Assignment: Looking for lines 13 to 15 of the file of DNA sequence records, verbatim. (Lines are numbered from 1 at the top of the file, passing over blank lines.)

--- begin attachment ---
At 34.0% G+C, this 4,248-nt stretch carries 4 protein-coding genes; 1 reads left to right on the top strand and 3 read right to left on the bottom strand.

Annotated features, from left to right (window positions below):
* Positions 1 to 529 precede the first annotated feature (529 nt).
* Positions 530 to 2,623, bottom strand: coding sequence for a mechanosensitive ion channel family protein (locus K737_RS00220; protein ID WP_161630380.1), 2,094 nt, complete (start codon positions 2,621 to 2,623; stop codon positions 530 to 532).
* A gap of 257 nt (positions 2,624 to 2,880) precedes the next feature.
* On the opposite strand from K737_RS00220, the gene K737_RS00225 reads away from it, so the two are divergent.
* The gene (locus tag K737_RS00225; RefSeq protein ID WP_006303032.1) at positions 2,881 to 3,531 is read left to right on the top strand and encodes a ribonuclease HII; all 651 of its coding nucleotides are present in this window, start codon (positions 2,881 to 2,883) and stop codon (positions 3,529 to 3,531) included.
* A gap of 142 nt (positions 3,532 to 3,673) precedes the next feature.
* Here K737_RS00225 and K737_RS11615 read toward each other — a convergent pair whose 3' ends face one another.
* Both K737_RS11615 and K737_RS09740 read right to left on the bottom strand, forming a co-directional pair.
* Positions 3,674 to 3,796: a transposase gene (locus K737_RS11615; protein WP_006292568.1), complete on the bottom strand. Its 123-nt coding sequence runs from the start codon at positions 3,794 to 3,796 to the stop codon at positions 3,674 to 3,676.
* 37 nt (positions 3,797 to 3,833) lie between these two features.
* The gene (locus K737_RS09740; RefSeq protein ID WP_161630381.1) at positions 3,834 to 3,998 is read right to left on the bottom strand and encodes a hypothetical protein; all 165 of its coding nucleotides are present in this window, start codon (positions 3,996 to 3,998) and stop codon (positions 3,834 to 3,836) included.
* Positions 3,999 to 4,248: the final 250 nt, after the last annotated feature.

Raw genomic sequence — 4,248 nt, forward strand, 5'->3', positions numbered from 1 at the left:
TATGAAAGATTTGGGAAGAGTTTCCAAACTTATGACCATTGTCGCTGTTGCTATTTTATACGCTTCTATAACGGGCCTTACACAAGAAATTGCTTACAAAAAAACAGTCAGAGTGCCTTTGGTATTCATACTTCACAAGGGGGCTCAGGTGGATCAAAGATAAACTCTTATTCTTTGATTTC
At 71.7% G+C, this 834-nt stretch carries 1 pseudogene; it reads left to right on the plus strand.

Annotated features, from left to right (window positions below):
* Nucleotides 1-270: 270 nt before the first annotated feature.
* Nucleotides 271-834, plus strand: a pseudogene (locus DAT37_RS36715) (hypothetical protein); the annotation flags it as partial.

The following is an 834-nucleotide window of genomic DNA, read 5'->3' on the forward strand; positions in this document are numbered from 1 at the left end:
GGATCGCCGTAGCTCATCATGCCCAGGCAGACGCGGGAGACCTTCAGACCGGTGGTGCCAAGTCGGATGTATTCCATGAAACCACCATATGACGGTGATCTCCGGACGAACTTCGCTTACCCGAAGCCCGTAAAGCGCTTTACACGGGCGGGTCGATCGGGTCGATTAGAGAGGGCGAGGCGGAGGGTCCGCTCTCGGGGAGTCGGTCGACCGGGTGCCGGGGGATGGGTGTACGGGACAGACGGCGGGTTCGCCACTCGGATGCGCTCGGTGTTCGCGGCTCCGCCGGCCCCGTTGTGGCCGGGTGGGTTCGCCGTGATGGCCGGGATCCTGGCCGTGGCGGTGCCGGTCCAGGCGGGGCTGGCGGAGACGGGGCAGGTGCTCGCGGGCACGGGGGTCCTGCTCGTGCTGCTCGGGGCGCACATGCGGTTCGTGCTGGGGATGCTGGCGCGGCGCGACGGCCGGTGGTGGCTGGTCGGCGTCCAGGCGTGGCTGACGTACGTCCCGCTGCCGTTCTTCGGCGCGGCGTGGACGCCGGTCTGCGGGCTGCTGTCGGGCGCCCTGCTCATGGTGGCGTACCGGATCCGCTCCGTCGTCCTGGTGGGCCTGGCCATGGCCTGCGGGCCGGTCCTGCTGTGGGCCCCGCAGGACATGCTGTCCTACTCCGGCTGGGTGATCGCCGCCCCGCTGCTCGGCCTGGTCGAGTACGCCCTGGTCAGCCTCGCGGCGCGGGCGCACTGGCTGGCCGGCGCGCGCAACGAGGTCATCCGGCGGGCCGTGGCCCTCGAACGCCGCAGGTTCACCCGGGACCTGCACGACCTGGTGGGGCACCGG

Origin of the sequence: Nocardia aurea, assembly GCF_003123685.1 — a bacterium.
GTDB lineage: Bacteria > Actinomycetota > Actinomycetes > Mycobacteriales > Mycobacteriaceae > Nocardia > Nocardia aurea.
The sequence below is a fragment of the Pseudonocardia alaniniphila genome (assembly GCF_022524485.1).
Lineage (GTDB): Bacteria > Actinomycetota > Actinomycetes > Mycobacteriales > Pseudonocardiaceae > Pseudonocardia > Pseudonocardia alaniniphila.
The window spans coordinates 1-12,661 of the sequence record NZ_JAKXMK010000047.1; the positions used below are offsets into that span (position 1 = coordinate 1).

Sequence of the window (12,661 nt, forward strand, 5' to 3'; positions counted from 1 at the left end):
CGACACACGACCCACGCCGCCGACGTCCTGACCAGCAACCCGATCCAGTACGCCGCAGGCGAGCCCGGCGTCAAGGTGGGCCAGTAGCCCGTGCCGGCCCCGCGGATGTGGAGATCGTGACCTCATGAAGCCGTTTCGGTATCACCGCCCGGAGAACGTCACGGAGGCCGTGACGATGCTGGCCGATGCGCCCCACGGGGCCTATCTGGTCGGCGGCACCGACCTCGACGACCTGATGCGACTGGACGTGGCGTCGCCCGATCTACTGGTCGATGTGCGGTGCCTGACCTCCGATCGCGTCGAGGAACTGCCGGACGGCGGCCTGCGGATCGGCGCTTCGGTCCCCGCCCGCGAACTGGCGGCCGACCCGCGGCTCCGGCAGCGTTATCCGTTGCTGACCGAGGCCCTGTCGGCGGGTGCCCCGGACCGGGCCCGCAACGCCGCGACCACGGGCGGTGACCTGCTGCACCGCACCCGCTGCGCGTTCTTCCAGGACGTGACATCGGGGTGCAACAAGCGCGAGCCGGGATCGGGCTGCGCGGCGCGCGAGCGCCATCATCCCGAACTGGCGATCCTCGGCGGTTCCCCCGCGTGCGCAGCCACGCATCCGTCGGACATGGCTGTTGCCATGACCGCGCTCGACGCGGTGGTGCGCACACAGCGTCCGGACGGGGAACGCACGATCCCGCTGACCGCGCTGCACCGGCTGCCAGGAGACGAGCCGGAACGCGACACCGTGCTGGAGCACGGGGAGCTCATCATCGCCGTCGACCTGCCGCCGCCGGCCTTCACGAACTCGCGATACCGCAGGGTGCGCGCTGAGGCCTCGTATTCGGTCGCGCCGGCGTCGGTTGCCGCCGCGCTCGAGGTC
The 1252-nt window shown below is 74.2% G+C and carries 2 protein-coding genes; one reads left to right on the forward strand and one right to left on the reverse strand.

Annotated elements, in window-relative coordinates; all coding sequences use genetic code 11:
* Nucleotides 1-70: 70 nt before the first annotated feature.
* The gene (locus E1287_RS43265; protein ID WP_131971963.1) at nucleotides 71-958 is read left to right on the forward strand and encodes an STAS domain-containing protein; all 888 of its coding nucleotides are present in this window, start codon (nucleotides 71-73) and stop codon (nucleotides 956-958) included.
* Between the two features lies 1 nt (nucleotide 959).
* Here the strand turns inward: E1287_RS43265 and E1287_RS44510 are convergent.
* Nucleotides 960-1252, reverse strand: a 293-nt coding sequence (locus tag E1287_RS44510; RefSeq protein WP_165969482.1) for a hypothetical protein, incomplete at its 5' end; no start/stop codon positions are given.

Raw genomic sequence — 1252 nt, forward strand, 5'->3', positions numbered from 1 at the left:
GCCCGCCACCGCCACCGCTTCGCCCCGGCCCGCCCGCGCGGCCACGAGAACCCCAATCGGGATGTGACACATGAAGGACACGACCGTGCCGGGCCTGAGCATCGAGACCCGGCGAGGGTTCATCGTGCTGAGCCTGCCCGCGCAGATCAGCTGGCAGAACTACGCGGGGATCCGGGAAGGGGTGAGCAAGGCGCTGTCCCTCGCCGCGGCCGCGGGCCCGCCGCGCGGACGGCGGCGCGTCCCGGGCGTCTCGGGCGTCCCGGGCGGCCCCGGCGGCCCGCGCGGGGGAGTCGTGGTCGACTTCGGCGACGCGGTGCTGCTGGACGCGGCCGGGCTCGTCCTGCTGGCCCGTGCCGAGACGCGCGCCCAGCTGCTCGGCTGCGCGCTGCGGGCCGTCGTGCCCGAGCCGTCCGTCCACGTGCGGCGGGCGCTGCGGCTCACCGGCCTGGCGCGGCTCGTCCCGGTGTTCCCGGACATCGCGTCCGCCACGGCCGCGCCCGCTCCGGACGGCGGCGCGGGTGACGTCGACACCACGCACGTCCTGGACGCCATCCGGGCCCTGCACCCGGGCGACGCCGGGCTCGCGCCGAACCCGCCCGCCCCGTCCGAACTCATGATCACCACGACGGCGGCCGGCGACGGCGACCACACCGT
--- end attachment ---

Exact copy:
* The gene (locus K737_RS09740; RefSeq protein ID WP_161630381.1) at positions 3,834 to 3,998 is read right to left on the bottom strand and encodes a hypothetical protein; all 165 of its coding nucleotides are present in this window, start codon (positions 3,996 to 3,998) and stop codon (positions 3,834 to 3,836) included.
* Positions 3,999 to 4,248: the final 250 nt, after the last annotated feature.

Raw genomic sequence — 4,248 nt, forward strand, 5'->3', positions numbered from 1 at the left: